59. The petitioners will receive $25,000 in compensation, which is already provided for in the budget of the Ministry of National Defence.
Case No. 12,329: Vicente Ariel Noguera
60. On 24 October 2000, the IACHR informed the State of Paraguay of a communication addressed to it by Ms. María Noguera. In this communication she stated: that her son, Vicente Ariel Noguera, had died on 11 January 1996 at the age of 17 during his second period of military service at the CIMEFOR centre when holding the rank of trainee corporal; that he had begun compulsory military service at the age of 15; and that the circumstances of his death had not yet been clarified by the civil courts.
61. Ms. Noguera reported, inter alia, that official versions of her son’s cause of death ranged from “sudden death”, to hantavirus, and finally to generalized infection.
62. The State responded to this claim on 14 November 2000.
63. On 7 December 2000, Ambassador Diego Abente Brum, Permanent Representative of Paraguay to the Organization of American States at the time, sent a note to the Executive Secretary of the IACHR informing him that the State of Paraguay was willing to initiate the amicable settlement procedure.
64. After a lengthy exchange of communications between the State and the IACHR, and in light of the lack of progress towards a settlement, an inter-institutional working meeting with the petitioner was held in June 2009 at the offices of the Attorney-General of the Republic.
65. At that meeting, the petitioner undertook to submit a draft amicable settlement agreement to the Attorney-General. She submitted that document in May 2010 (one year later) to the Minister of Foreign Affairs, Héctor Lacognata, in the course of a hearing.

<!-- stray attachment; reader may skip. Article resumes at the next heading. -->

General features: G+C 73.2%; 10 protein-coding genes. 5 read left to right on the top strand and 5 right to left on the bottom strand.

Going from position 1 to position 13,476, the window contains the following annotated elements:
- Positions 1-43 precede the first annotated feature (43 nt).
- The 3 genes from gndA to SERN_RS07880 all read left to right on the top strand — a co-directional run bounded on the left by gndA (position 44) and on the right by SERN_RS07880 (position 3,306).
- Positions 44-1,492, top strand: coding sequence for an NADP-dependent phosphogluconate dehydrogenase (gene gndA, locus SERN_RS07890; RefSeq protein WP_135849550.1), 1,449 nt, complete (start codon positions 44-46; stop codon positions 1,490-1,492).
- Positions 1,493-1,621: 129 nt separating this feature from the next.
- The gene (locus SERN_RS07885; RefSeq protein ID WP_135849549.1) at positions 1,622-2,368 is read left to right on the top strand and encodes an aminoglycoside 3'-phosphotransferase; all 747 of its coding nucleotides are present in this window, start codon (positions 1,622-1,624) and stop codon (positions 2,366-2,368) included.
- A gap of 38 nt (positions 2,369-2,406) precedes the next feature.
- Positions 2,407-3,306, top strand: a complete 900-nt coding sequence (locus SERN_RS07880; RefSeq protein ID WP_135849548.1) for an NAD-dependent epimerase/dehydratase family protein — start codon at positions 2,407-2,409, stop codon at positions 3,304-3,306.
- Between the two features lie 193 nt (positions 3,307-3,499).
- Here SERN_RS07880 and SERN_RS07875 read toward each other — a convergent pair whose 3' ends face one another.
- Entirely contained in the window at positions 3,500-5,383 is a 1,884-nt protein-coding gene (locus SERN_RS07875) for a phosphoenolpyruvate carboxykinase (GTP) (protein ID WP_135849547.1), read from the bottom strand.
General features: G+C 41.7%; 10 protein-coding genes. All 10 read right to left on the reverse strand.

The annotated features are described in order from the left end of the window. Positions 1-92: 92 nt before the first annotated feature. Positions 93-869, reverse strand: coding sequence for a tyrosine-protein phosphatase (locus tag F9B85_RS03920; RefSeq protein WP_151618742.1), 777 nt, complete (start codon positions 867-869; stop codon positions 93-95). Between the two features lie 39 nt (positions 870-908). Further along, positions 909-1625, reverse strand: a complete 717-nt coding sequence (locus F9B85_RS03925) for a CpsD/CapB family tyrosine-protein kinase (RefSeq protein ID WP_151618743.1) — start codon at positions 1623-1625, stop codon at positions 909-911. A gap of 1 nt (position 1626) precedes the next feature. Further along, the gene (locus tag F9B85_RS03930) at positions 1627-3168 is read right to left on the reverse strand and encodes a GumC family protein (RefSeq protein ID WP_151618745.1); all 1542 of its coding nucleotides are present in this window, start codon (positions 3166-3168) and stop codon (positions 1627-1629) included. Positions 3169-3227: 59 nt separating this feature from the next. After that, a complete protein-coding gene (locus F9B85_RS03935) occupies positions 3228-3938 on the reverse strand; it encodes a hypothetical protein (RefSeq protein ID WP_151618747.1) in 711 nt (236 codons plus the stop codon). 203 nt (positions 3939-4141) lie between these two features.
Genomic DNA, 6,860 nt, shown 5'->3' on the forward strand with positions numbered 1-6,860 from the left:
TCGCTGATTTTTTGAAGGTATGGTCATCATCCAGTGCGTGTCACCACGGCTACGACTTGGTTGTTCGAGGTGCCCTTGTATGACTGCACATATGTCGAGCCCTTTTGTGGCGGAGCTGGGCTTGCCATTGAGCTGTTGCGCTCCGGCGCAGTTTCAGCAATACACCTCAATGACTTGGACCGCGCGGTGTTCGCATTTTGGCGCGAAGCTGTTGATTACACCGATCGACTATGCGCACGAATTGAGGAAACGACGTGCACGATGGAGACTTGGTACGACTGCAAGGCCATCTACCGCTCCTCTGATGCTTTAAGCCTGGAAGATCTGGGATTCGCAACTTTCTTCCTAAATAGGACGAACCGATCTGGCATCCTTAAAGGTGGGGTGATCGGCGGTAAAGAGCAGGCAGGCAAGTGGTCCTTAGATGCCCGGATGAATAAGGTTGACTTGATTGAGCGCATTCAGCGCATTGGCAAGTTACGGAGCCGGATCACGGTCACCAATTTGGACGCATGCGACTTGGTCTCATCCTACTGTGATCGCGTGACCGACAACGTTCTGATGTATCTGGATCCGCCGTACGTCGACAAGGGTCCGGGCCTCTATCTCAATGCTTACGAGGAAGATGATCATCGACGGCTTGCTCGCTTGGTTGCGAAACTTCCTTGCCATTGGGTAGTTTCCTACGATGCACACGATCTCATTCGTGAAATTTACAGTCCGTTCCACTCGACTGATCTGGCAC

Action by the State of Paraguay following submission of the draft amicable settlement
66. On 10 May 2010, the draft settlement was transmitted to the Attorney-General of the Republic, the Supreme Court of Justice and the Ministry of National Defence with a view to convening an inter-institutional meeting to analyse the text.
67. An inter-institutional meeting was subsequently held, during which the participants discussed the text and the willingness of the State to begin talks with the petitioner.
68. The Ministry of National Defence was requested to issue a detailed report on all actions recorded to date in connection with the case. The report was sent to this Directorate on 7 June 2010.
69. In notes dated 22 June 2010, the High Authorities of the Attorney-General of the Republic, Ministry of National Defence, Supreme Court of Justice, Ministry of Justice and Labour, Ministry of Finance and Ministry of Public Health and Social Welfare were requested to express their views in order to determine the State’s position and to expedite the case.
70. Lastly, the Permanent Mission of Paraguay to the Organization of American States was requested to explain the State’s position regarding the “admissibility” of the claim. On 8 August 2010, following a meeting with the IACHR technical team, the Permanent Mission replied that the IACHR had not issued any report on admissibility.
Case No. 12,330: Marcelino Gómez and Cristián Ariel Núñez
71. On 17 October 2000, Ms. Deogracia Lugo de Núñez and Ms. Zulma Paredes de Gómez, and the organizations Centre for Justice and International Law (CEJIL) and Peace and Justice Service – Paraguay (SERPAJ-PY) presented a petition against the State.
72. The petitioners alleged that two boys named Marcelino Gómez Paredes and Cristián Ariel Núñez, both aged 14, had disappeared while performing compulsory military service in the armed forces.
73. In August 1997, the boys went voluntarily to the recruitment centre in the town of Caaguazú. Both were ordered to serve at Military Post No. 1 (“General Patricio Colmán”), 5th Infantry Division, Lagerenza (Alto Paraguay Department).
74. In February 1998, the families were notified that both boys were missing. On 14 June 2000, they presented a petition for reparative habeas corpus to the Supreme Court of Justice, requesting that the Commander-in-Chief of the Paraguayan armed forces be ordered to present the boys Marcelino Gómez and Cristián Ariel Núñez. On 12 July 2000, the Criminal Division of the Supreme Court dismissed the petition.